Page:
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Salt of the Earth

My latest adventure was called the "Ship Breaking Yard Atelier" weekend in Bangladesh; where we flew in to Chattogram, formerly called Chittagong, to see how ships are repaired and decommissioned, visit a garment factory, peruse the fish market, walk along the train tracks into the slum areas, and understand how salt is processed from the sea to delivery.

People don't enjoy salt. They enjoy what is salted. We are the salt of the Earth. We do not exist for ourselves. - John Piper

What I found reinforced my persuasion that humans are deeply grateful for Being Seen for the work, gifts, talents, and impact they make on the world – whether that impact is local or beyond a country's borders – and the encounters bolstered my hope for humans to live in community with one another. In Chattogram, we saw hard work and a brief glimpse of hospitality in warm smiles and invitations into the lives of the people we met. I've never been in a place where so many people showed so much hospitality to strangers – to experience their work, to see how they live, dress, and sustain themselves and their families. We witnessed the threads of life woven together to create the fabric of communities.

We also saw unmatched pride in craft and trade in Chattogram. The laborious tasks we witnessed were delivered with efficiency; filling one basket of salt from a boat at at time, lofting it onto the crown of one man's head and strong neck after another, walking a series of planks to the shore, to a scale, and to the processing plant. At the plant, the salt gets washed, iodized, bagged, and loaded into trucks for delivery. The intricate network has been fine-tuned over time and operates like clockwork as soon as a boatload of salt reached the dock.

Watching the salt operation, I felt honored to be a brief part of this every-day life experience – and to be able to take these photographs back home. Salt is such a basic element to our daily diet, that we infrequently (or never) think about how it is harvested from the sea as a mineral and makes its way to our table. My photography from this visit may capture the humanity of this trade more vividly than any set of images I've taken before. Please take the time to look at these industrious men in the eye and see their valuable work – I hope you're as grateful for their contributions to our world as I am; they certainly enhanced the flavor of my day in Chattogram.

But these few are the salt of the earth; without them, human life would become a stagnant pool. Not only is it they who introduce good things which did not before exist, it is they who keep the life in those which already existed. - John Stuart Mill

I've been involved in many conversations involving the United Nations Sustainable Development Goals (UNSDGs) and sustainable and ethical business practices. If you're not familiar with the 17 global SDG initiatives that aim to provide peace and prosperity for people and our planet – like no poverty, good health and well-being, decent work and economic growth, and responsible consumption and production – it's time for you to check them out – and then adopt some of the principles, and contribute to making the world a better place.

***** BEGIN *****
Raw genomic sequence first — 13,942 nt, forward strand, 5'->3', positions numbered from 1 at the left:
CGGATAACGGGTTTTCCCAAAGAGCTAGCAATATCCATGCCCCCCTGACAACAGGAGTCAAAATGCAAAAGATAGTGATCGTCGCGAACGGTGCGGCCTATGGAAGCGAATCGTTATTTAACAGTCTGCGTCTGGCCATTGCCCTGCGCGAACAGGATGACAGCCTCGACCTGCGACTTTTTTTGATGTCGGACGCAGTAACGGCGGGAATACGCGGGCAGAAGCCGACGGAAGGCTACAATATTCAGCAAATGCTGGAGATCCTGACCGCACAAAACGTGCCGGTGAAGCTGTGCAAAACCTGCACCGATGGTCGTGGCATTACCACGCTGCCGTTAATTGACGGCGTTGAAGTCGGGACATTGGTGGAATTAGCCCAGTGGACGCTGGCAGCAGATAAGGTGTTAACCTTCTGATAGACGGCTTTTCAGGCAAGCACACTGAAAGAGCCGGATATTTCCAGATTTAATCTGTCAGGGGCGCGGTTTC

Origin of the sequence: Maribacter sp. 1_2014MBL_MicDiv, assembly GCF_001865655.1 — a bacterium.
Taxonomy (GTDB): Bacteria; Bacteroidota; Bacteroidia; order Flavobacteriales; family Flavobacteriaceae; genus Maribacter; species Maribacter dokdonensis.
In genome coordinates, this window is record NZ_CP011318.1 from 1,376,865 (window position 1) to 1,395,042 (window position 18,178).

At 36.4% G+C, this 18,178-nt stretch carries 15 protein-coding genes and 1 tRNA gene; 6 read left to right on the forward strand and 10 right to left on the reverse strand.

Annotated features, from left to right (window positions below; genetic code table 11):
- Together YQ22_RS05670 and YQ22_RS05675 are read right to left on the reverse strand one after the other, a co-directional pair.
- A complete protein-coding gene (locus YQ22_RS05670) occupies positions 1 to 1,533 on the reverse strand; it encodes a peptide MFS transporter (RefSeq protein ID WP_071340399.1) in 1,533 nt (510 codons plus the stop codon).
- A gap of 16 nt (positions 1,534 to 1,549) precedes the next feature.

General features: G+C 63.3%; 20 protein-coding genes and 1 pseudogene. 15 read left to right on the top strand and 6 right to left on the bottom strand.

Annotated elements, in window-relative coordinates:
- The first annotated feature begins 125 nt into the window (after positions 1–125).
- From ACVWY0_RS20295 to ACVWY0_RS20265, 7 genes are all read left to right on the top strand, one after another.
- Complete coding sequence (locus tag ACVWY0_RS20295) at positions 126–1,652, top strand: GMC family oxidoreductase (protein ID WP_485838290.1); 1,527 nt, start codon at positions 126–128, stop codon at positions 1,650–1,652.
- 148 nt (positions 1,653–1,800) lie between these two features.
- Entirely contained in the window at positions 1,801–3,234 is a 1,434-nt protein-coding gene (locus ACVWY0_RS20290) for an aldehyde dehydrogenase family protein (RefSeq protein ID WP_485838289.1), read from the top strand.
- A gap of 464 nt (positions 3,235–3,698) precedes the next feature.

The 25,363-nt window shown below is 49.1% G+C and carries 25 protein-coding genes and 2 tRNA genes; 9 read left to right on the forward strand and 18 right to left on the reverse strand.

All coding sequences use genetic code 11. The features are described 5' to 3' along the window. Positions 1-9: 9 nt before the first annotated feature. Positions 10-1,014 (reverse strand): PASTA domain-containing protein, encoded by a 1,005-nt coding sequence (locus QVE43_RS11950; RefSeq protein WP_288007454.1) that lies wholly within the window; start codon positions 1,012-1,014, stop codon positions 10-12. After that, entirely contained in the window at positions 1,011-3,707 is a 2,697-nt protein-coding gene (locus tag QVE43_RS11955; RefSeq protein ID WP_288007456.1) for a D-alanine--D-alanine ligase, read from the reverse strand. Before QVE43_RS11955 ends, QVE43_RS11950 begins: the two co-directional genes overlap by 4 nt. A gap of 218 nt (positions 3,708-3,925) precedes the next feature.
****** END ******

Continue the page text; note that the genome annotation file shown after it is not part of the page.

I've never been fond of fast fashion and the trend of weaving our clothes out of plastic (be it polyester, nylon, rayon, spandex, acrylic, acetate), but after visiting the garment factory, it's brought even more awareness to the social sustainability of our buying habits. The factory we visited was clean, the garments currently on the assembly line were made of cotton, the production was well-organized and appeared safe, and most staff seemed happy to have a productive job – and pose for a photo or two.

But this visit made me think deeper about the social impact of our consumer habits? How does our money trickle down to the people who catch our fish, make our clothes, repurpose our ships, and harvest our food? Does paying more for items mean the people who labor over them see that profit margin in their paycheck? When we purchase items, do we care about how they are made and what they are made of? In this garment factory, the people were working with cotton, but what of those clothes and toy manufacturers who are constantly breathing polyester and nylon fibers? And then what happens when we put those micro plastic fibers on our body day-in and day-out? And what happens when we wash those items and the fibers leach into our water system? These questions are as much about social sustainability as they are about the environment.

There is no doubt that the areas we visited were impoverished and part of a developing nation. It is also clear that the Nation is industrious with an enormous human capital in a hard-working population. I pray that the first, the impoverished part, doesn't mean the second, the industrious human capital, is exploited; though I know this must happen – it does in every country and corner of the world. But I know we all can make socially responsible decisions that reduce this and support those UNSDGs.

I hope that Bangladesh is at the dawn of discovering a new thriving economy built on the work ethic that we saw during our weekend away. This likely means relying on some humanitarian support as the markets mature – so don't forget to contribute to trusted aid organizations who provide basic services to developing nations and make positive decisions that impact developing countries..


The trip to Bangladesh in October 2022 was booked through Trekkup Dubai. This blog is not sponsored.

© 2022 Andrea Rip | The Earth Ink. All rights reserved.


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